April AN APPROXIMATION LEMMA ABOUT THE CUT LOCUS WITH APPLICATIONS IN OPTIMAL TRANSPORT THEORY

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Niveau: Supérieur, Doctorat, Bac+8
April 26, 2008 AN APPROXIMATION LEMMA ABOUT THE CUT LOCUS, WITH APPLICATIONS IN OPTIMAL TRANSPORT THEORY A. FIGALLI AND C. VILLANI Abstract. A path in a Riemannian manifold can be approximated by a path meeting only finitely many times the cut locus of a given point. The proof of this property uses recent works of Itoh–Tanaka and Li–Nirenberg about the differential structure of the cut locus. We present applications in the regularity theory of optimal transport. 1. Motivations Various authors have investigated lately the regularity of optimal transport for non-Euclidean cost functions [5, 6, 8, 10, 11, 12, 13, 14, 15]. In most of these papers, the cost function is defined on ?? ?, where ?, ? are bounded open subsets of Rn; but some of these papers deal with genuinely curved geometries [8, 11, 12]. To do this, two main strategies have been proposed: (a) localize the transport using charts, and then apply the a priori estimates in Rn. This is how Loeper [11] proves Holder regularity for optimal transport on the sphere; his proof strongly uses the fact that in this geometry there is an independent argument to prove that the optimal transport map stays a positive distance away from the cut locus. (b) establish regularity estimates directly on the solution.

  • euclidean cost

  • dimensional hausdorff measure

  • finitely many

  • riemannian manifold

  • let µ

  • cut

  • geodesic distance

  • regularity theory


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April 26, 2008 AN APPROXIMATION LEMMA ABOUT THE CUT LOCUS, WITH APPLICATIONS IN OPTIMAL TRANSPORT THEORY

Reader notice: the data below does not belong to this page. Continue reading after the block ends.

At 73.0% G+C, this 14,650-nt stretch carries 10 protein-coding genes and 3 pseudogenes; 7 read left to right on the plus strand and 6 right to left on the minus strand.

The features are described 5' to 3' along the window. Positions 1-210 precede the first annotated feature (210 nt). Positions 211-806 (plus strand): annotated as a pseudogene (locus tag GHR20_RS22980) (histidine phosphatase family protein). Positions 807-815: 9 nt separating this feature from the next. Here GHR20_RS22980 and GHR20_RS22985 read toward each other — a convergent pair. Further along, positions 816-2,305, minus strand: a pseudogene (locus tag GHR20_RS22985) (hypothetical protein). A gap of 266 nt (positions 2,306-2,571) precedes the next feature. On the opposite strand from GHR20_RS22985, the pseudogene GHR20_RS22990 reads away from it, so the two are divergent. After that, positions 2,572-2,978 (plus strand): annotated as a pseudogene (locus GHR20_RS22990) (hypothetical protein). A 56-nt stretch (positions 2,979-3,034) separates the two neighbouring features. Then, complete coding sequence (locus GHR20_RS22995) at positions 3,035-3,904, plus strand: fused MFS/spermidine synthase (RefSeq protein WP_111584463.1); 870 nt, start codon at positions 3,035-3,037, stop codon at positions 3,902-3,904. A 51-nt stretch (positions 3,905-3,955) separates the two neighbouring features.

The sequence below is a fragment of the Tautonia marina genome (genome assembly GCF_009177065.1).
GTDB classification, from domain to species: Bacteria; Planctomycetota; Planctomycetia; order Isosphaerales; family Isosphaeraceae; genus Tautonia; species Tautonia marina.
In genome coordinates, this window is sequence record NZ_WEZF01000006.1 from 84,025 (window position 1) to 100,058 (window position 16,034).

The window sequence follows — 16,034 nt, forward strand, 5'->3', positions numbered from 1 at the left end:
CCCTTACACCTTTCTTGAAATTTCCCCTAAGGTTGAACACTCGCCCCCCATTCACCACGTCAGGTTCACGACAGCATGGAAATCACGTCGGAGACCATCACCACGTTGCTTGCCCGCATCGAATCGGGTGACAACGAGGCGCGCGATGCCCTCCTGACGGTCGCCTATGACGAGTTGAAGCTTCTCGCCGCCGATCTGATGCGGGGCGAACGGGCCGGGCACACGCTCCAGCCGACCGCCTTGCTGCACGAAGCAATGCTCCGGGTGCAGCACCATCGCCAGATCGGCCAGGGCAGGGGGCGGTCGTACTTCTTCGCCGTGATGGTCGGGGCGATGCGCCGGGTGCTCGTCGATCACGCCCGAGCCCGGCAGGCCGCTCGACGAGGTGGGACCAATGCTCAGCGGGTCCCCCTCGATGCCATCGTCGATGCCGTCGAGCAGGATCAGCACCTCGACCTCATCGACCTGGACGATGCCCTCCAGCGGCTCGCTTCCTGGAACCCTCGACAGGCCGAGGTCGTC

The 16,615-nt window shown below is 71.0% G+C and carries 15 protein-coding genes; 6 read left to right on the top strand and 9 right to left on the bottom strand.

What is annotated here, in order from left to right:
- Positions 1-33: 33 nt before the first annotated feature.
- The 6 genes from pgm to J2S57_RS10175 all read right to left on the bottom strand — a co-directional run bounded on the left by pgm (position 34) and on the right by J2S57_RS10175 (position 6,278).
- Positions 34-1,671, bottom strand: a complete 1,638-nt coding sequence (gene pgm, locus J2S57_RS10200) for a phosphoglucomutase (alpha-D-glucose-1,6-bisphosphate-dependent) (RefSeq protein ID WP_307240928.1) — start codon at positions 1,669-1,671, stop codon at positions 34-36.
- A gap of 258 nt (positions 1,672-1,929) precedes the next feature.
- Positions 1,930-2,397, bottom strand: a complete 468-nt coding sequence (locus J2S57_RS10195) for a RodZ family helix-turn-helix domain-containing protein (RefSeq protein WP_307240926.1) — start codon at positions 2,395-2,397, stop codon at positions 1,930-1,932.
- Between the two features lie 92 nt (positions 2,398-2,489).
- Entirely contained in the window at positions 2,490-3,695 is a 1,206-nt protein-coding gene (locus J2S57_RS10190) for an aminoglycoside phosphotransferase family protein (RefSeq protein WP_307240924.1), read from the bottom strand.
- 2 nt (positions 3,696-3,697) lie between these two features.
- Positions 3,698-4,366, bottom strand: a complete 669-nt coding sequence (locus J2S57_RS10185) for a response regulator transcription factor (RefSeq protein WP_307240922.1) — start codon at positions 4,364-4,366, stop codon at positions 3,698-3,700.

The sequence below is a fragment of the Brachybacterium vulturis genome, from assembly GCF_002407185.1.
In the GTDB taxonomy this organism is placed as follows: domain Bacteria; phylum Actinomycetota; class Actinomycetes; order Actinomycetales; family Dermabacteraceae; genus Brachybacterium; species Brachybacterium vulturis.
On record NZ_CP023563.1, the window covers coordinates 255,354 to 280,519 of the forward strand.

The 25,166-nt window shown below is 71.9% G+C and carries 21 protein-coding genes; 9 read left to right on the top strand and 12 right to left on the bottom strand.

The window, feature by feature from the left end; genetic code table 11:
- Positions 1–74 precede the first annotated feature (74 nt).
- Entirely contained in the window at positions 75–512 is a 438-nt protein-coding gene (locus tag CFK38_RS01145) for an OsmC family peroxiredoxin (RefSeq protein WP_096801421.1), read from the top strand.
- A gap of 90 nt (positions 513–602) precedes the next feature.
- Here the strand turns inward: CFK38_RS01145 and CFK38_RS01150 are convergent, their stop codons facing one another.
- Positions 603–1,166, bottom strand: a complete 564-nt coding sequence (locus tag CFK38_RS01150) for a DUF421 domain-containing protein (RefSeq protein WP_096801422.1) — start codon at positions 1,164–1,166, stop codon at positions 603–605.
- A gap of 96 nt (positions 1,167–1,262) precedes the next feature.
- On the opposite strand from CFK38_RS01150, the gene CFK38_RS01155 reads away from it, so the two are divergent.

A. FIGALLI AND C. VILLANI
Abstract.A path in a Riemannian manifold can be approximated by a path meeting only finitely many times the cut locus of a given point. The proof of this property uses recent works of Itoh–Tanaka and Li–Nirenberg about the differential structure of the cut locus. We present applications in the regularity theory of optimal transport.
1.Motivations Various authors have investigated lately the regularity of optimal transport for nonEuclidean cost functions [5, 6, 8, 10, 11, 12, 13, 14, 15]. In most of these papers, n the cost function is defined on Ω×Λ, where Ω, Λ are bounded open subsets ofR; but some of these papers deal with genuinely curved geometries [8, 11, 12]. To do this, two main strategies have been proposed: (a) localize the transport using charts, and then apply the a priori estimates in n Rlurarrgeropotifyprov[11]oldeesH¨hsisihT.repeoLwoehtmatiraltponsonrt sphere; his proof strongly uses the fact that in this geometry there is an independent argument to prove that the optimal transport map stays a positive distance away from the cut locus. (b) establish regularity estimates directly on the solution. This was done by Loeper and the second author in [12]. Strategy (b) has the interest to provide more information “in the large”. Strategy (a) seems to be easier, but the reasoning for the localization is quite nontrivial if one does not know a priori the continuity of optimal transport [11]. (Once continuity has been established, localizing becomes very easy, and then one can also apply the higherorderHo¨lderregularityestimatesfrom[13].)Anywaythereismotivationfor a direct nonEuclidean approach to the regularity theory. So what’s the big deal? The reader’s first guess might be that one should try to repeat the Euclidean proofs with minor changes. The main obstacle arising in the proof is thecut locustypical cost function arising in a geometric context,issue: a involving the geodesic distance, will always present singularities. For instance, the
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